The seizures erased my memories, but unexpectedly bought me the greatest gift I could have ever hoped to receive.
It started with a “funny feeling”.
At 11 years old, I didn’t have the vocab to describe it further. The air would grow still around me, background noise fading to a distant buzz – preparation for the saga about to unfold in my head.
Like an unwelcome light bulb, a bizarre and unwanted thought would suddenly pop into my mind out of the darkness.
Anything from, “That chair is brown” to, “Birds can fly”. Then another followed, “Birds can fly, they fly in the sky, the sky is blue, sometimes grey or white or pink or black” and on and on and on, faster and faster, until an endless stream of fragmented ideas whizzed through my mind like a pinwheel fallen from its axis.
Suddenly, the tangible world was far away; like looking through the wrong end of a telescope. Another plane had opened up, and I was falling through it…
My stomach lurched; half-chewed oats spew all over the floor, and then – quiet.
That’s the best possible way my adult self can describe an epileptic fit. At least, the parts I can remember. The ‘quiet’ was actually the heaving and convulsing; a result of the electrons in your brain moving abnormally fast. To the epileptic, it’s like falling asleep. To the witnesses, it’s terrifying.
Nobody is really sure how it manifested; I have no family history of epilepsy, but it was my parents who suffered the most.
At all of 11 years old, I had no idea what was going on, only that I was being pushed around in hospital beds, receiving endless bouquets of flowers, and missing weeks of school (which I was thoroughly pleased about).
Mum and Dad on the other hand, knew that their little girl was being tested for encephalitis, tissue abnormalities, brain tumours…every parent’s worst nightmare. Aside from the injections, blood tests, and the blinding headaches, I was pretty okay.
Going through high school was tricky. I was constantly changing medications, and with that came side effects. Weight gain, fatigue, terrible sunburn, you name it. I actually don’t remember much of my early teens; the seizures I had during that time destroyed a few brain cells. Many memories have been erased.
But far from worrying about the health implications or the embarrassment of suddenly dropping to the ground and convulsing mid-sentence, my biggest concern was my career.
I knew I wanted to be a stage actress, but my ability to do that was certainly called into question. What about the bright lights? The stress of performing? The late nights and fatigue? All of those things and more can trigger seizures, and I was more than a little distraught.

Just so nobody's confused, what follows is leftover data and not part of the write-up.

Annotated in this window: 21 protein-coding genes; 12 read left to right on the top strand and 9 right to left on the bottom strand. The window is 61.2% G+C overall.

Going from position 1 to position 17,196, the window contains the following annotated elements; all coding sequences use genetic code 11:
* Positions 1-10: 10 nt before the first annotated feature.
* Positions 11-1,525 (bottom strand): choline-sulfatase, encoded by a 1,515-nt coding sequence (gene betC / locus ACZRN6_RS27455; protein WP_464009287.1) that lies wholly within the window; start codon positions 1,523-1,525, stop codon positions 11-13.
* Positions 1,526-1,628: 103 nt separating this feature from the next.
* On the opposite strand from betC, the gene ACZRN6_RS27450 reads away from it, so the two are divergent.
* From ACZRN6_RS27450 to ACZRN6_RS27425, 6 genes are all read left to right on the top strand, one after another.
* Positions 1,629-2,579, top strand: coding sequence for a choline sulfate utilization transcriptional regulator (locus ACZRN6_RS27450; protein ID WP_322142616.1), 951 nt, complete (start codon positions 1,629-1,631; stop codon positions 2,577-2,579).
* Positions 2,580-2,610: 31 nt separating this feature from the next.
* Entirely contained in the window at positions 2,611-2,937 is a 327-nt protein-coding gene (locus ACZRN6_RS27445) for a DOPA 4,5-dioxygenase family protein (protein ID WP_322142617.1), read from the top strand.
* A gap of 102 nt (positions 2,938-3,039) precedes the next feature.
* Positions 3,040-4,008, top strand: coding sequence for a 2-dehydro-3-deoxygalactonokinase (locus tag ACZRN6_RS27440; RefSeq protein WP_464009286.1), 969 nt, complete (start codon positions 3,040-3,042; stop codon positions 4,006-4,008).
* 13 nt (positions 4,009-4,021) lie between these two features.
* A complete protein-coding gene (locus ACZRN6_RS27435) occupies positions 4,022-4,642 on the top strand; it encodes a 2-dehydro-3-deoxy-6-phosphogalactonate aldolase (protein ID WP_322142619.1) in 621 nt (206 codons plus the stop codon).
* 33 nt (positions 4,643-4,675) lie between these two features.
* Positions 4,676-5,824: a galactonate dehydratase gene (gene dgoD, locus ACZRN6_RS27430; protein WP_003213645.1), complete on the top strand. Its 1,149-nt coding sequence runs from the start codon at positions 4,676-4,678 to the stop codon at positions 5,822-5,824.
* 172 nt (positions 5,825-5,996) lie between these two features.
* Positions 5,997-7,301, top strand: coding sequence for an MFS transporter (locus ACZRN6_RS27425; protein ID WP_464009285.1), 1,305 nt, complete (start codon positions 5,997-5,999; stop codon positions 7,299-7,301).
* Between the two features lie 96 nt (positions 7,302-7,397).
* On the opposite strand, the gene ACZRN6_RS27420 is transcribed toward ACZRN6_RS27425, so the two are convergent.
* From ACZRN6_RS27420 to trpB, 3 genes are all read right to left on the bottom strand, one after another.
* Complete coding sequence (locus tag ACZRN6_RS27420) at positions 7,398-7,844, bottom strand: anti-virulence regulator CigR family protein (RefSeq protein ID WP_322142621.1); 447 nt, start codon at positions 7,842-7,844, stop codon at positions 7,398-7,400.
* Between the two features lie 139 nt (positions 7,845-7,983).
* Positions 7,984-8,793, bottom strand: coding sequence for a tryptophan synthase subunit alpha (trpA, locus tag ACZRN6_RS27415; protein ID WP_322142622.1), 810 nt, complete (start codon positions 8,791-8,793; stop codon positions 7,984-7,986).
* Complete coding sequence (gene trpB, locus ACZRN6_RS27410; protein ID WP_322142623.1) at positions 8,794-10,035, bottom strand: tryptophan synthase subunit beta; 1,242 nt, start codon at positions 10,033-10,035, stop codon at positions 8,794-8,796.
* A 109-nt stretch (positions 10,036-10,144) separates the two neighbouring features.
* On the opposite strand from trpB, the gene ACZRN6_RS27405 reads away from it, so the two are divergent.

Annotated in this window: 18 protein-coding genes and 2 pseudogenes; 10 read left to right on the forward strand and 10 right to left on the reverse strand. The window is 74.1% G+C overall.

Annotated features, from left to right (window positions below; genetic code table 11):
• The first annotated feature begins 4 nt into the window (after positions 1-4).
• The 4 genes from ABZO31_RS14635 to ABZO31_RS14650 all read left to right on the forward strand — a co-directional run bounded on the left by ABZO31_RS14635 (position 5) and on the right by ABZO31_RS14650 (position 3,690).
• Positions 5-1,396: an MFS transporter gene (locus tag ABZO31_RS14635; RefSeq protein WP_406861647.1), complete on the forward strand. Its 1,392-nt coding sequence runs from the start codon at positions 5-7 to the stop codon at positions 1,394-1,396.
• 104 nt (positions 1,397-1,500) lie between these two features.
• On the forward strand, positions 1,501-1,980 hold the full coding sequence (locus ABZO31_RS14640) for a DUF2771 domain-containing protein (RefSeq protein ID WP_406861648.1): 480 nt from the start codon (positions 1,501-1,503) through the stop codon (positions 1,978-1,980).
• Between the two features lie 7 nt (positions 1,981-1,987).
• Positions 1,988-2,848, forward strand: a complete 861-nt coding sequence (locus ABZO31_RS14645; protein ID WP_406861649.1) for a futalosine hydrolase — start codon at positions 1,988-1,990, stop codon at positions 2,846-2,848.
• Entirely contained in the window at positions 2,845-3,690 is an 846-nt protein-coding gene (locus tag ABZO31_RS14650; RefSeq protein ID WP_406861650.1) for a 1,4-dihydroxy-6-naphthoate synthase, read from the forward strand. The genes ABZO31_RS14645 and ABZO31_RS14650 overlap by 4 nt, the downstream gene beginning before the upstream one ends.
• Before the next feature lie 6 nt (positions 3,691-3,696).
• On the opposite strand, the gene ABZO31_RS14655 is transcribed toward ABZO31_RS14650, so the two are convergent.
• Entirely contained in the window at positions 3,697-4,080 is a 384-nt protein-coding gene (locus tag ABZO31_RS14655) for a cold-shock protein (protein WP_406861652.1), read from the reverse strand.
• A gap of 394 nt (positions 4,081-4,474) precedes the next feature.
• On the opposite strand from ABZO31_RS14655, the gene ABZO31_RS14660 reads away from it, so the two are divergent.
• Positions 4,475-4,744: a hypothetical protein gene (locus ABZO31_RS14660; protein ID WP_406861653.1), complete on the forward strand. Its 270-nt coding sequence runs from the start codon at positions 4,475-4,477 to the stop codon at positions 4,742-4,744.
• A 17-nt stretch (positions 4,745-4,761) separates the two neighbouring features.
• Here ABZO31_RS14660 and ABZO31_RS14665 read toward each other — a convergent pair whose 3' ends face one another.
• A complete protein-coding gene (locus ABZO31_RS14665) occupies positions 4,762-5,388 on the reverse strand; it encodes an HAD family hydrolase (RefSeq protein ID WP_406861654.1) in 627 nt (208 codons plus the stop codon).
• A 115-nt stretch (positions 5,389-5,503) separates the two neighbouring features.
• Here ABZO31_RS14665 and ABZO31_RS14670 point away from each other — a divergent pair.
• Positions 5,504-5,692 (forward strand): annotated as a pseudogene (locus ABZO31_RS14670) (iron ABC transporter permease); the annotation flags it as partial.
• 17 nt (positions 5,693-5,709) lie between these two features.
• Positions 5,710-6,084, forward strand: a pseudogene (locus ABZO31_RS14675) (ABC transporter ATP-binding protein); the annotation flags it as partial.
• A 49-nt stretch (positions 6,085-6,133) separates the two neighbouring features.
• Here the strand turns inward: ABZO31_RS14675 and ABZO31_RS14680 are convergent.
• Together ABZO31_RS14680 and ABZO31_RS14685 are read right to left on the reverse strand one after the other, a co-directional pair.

But I’m going to stop there, because this isn’t a sob story and I don’t want your sympathy. I pulled through. I moved on. And as it turned out, being diagnosed with epilepsy was the best thing to ever happen to me.
Epilepsy has proven quite beneficial over the years. I don’t mean in the cliched, “It made me a stronger person” way, because I don’t think it did. Rather it’s been in dozens of completely unexpected ways, though three really stand out.
1. I can’t drink because of my medication
When you get past missing the obvious fun associated with drinking, you realise the money you save. You’re protecting your liver. Your skin is generally better. It’s easier to control your weight. You don’t crave unhealthy food every weekend.
The only downside is that if I do something hilariously embarrassing, I don’t have the “I was drunk” excuse. I knew exactly what I was doing.
2. I can’t drive
I hear the cries of disbelief, but not being able to drive is actually the best. As with not drinking, the money you save on rego, petrol, tolls, etc. is unbelievable.
Plus I’m reducing my carbon footprint. As long as I live near public transport, I’m sweet.
3. It’s made me a more greatful person
Although I can’t speak for all epileptics (there a lot of unfortunate souls who have massive seizures every three minutes), I would much rather live with epilepsy than diabetes. Or schizophrenia. Or chronic migraines. And I’d certainly rather epilepsy than endometriosis. Compared to most health problems, it can be very easy to live with once it’s managed with medication.
More importantly though, epilepsy has never stopped me from living the life I wanted. I’m a performer, I’m on stage regularly, and I have absolutely no problems.
There are ways to live with epilepsy, even – yes, weirdly – even love it.